Building a Home – Consider This When Choosing Your Commodes

Most people don’t discuss their toilets – or even think about them unless they need to be cleaned. But if you’re building a house you need to decide on the:

  • Color
  • Style
  • Size

    You’ll probably choose the same color for all of your bathroom fixtures, so let me add a caution about choosing a dark color. Unless you have a full-time maid or dearly love scrubbing, think twice. 

    Colors like black and dark blue show every water spot. The only time they look clean is when you’ve just finished scrubbing and then rubbing them dry. In addition, colors do date a home, so if you go with the hottest color trend this year, in 20 years people will look at your bathroom and say “Oh, this house was built about 2009.” 

    If you go with a dark color anyway, don’t say I didn’t warn you. 

    Most spec houses are built with whatever is the least expensive model in the building supply store – but sometimes they aren’t the best choice. Some of them are very difficult to clean, and some are not as smooth as they should be inside, so things tend to “hang up” on their way to the sewer.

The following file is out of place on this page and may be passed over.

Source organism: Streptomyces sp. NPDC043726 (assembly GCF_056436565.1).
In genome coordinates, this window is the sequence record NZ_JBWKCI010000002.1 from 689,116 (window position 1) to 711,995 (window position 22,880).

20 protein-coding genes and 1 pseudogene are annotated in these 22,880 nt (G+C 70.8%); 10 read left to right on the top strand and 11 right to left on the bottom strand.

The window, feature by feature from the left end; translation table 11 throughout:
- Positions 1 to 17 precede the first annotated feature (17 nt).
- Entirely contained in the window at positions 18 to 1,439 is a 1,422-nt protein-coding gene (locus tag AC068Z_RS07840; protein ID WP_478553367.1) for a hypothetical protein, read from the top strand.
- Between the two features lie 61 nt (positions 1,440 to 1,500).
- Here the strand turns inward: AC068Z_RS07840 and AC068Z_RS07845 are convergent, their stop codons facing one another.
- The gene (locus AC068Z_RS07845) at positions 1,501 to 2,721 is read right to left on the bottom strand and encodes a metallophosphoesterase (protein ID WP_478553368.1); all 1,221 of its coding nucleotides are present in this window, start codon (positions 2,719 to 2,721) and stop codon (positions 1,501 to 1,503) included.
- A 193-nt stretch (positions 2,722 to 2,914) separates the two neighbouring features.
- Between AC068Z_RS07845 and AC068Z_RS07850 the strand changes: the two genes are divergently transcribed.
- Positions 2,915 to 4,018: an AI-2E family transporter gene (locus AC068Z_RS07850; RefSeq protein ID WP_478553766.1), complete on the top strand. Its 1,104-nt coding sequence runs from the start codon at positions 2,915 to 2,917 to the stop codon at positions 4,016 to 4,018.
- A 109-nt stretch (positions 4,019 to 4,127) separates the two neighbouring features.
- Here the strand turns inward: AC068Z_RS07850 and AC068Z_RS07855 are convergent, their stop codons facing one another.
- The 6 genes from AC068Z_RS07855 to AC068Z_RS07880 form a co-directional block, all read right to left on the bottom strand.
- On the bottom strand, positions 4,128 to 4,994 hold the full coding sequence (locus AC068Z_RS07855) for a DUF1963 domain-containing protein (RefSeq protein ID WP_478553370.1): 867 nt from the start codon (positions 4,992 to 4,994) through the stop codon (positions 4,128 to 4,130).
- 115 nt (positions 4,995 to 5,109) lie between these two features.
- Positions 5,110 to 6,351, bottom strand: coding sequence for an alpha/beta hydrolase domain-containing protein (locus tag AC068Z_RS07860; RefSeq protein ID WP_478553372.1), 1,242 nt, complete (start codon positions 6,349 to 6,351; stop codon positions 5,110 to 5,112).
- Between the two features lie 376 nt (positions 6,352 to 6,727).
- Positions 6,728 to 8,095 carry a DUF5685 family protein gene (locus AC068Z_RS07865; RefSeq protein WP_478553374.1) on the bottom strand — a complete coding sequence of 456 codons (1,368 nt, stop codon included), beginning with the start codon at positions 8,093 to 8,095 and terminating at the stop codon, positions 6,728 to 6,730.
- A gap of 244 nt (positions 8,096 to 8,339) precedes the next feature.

Some of the least expensive models are also “short.” They just don’t stand as high off the floor as what most people think of as standard size. This can create a real problem for the elderly and/or people in wheel chairs. 

    Ask questions and go look at them before you opt for the least expensive. At the same time, design may be the only difference between the middle price model and the most expensive. 

Speaking of design, as the “cleaning lady” in my home, I will always opt for a style with a smooth base from toilet bowl to floor. Cleaning those curvy little channels that run along the sides of many toilets is just not fun, and unfortunately, I didn’t get in on that part of the planning in this house. When I have to clean those, I always fantasize about forcing the designers to come and do the cleaning. 

If you’re the “cleaning lady” at your house, speak up when the builder starts discussing toilets! 

    In areas where water usage is a concern, check to see that the model you choose is a water miser – not all are. 

    Next is the traditional round seat vs the elongated bowl. Large people tend to prefer the elongated style. But – if you’re installing a powder room in a small space, make sure it really fits. One customer of ours wanted an elongated bowl in the powder room, but his floor plans wouldn’t allow for it. Had we installed it, large people wouldn’t have been able to open the door far enough to walk in.